m:an and the entire -. :,,t
gr,,ws brighter ev\'ry di,,
on the system. and if th mr n th.en
e;ect to walk out the int, rnational
otfflcrs will re..mm.n.I 1 strlk..
which would tie up the Northwestern
system as tightly as the Ilihnois Cn
tral is mow.
There are no new devel-.l ments n
the big railroad strike on the Har
riman lines. The strike has d. -
veloped into an endurance. cont.est.
The capitalist press are printing
great stories about the strikers want
tag to return to work and that he men
went on strike against their will. All
this is misrepresentation on the part
of the capitalist press.
The constitution of the unions in
volved In the strike read that no strlk.*
can be called unless two-thirds of
the mee involved vote in favor of I
riLte.
l.al4?y pmast at the men on the
Hariman lines who are now on strike
voted in favor of the strike. With
this number of men desiring to strike.
there was nothing l,.ft for the officials
of the unions to do, but to call the
strike
James O' C'onnel,. national pr."li
dent of the Machinists' union opposed
the strike, and the local lodges of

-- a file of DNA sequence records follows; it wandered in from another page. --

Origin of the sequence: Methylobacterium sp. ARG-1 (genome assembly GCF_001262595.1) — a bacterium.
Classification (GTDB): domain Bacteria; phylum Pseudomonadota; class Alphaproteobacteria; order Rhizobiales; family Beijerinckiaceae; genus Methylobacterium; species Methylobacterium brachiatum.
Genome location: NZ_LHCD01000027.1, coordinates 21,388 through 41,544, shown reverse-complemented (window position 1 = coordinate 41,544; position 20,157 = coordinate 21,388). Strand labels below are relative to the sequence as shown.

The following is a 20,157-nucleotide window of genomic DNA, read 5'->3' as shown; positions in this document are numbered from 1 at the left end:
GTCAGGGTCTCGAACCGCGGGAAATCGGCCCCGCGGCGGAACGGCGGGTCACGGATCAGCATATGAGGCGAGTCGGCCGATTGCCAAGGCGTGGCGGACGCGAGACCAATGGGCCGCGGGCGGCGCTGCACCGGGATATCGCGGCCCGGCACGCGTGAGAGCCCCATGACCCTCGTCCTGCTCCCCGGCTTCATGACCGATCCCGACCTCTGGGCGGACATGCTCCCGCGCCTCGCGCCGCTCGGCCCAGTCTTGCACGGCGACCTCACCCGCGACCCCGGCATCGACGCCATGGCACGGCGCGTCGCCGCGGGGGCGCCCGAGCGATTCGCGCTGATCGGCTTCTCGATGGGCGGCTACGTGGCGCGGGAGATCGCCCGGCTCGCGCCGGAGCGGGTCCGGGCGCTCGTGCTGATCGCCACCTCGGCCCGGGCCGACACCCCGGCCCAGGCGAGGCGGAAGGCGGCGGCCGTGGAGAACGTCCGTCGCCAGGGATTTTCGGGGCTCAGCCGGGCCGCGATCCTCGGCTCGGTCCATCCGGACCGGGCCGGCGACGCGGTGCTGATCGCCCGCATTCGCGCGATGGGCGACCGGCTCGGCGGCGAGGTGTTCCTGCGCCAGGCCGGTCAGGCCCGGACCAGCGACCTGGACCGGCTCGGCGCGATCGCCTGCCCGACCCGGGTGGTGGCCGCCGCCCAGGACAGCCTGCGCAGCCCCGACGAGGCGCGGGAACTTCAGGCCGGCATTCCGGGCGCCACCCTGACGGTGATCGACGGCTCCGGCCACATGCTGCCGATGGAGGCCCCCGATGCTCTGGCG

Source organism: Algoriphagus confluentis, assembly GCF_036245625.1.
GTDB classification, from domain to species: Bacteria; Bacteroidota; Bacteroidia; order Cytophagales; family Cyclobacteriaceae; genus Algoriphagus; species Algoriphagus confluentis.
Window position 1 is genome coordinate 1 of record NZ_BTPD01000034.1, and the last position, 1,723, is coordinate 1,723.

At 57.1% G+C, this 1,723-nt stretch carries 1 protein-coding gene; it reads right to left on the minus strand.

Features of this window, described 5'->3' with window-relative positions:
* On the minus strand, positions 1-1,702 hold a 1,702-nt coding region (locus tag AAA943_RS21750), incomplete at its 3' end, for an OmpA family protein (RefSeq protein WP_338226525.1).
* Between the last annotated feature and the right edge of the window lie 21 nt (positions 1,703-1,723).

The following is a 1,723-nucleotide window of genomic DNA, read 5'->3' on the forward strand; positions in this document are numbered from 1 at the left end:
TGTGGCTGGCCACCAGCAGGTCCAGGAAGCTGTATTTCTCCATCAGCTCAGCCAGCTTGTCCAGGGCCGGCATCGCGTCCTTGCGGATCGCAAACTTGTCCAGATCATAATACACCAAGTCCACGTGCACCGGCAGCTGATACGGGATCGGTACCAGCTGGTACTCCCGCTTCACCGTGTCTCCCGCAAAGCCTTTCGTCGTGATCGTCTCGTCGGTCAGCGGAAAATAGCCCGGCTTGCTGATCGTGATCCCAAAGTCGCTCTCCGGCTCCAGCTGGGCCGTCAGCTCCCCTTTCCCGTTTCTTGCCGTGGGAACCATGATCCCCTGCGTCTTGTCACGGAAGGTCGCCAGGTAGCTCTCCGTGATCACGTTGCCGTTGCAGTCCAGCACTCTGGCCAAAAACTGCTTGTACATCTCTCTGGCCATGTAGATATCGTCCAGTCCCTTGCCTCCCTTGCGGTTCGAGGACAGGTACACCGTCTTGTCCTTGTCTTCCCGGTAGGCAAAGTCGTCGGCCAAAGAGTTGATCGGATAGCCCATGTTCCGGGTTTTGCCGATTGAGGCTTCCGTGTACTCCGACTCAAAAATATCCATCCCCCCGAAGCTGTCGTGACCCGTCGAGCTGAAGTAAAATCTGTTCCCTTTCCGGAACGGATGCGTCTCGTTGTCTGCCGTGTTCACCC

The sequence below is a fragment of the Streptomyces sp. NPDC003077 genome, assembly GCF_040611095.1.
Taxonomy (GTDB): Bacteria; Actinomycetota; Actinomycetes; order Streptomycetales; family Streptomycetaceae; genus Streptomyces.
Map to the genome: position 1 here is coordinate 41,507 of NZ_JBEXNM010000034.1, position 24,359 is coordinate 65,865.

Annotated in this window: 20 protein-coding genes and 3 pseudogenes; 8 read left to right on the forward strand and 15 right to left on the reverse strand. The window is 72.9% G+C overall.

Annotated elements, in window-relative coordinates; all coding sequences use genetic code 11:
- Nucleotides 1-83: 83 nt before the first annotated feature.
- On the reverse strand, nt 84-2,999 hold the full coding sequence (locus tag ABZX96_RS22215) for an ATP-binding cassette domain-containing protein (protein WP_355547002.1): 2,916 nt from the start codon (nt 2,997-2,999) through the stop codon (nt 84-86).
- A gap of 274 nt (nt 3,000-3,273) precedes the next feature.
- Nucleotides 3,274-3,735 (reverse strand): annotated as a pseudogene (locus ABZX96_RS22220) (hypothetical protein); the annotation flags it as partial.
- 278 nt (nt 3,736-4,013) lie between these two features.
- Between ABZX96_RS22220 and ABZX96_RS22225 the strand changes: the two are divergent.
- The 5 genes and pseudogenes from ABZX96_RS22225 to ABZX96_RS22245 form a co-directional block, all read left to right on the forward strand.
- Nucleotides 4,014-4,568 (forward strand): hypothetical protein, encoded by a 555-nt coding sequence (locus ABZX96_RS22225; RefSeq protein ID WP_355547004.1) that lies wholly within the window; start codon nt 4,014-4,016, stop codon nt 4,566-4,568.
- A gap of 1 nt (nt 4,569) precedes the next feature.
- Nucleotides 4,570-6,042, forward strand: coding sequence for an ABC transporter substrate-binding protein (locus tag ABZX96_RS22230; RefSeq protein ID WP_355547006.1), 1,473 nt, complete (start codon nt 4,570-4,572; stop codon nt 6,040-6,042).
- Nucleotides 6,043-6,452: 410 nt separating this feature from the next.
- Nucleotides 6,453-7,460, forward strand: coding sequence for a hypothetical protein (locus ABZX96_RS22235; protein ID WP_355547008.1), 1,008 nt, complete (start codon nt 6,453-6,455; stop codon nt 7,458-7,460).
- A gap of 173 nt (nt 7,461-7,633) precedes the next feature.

machinists along the Harriman lines
sent delegates to the grand lodeg con
vention of machinists, which was in
session last month, in Davenport. Ie.a;
with instructions to make a fi-ht in
the floor of the convention to ha.e
the Grand Lodge of Machinists t1,
order the strike.
The convention after list, nine ti he,
arguments of the delegates from ,"
the Hartman .lnes. ord, red the g-an.i
lodge officers to sanction the strtk.
the machinists on the Harriman lin, -
The whole talk about the nm n ,.n
strike being dissatifed with th, uonei
is all talk, started by the capitalistca
press at the instigation of the rail
road magnates.
Reports reaching this office from
men on strike Inform us that ther.
are very few practical, or 1.xp.ri.ne. d
men among the strike breakers, and
that those who are acting :as strlk'
breakers are only dummy workers pulit
in the shops, who make a pret.,n..
at working In hopes that the strikers
may become discouraged through the
display of numbers in the shops, anl
decare the strike off.
The railroads are gradually becom
ing crippled, and It Is only a matter
of time, until they will be compe llI.ll
to settle with the men. The strikers
expect that the strike will be of two
months duration.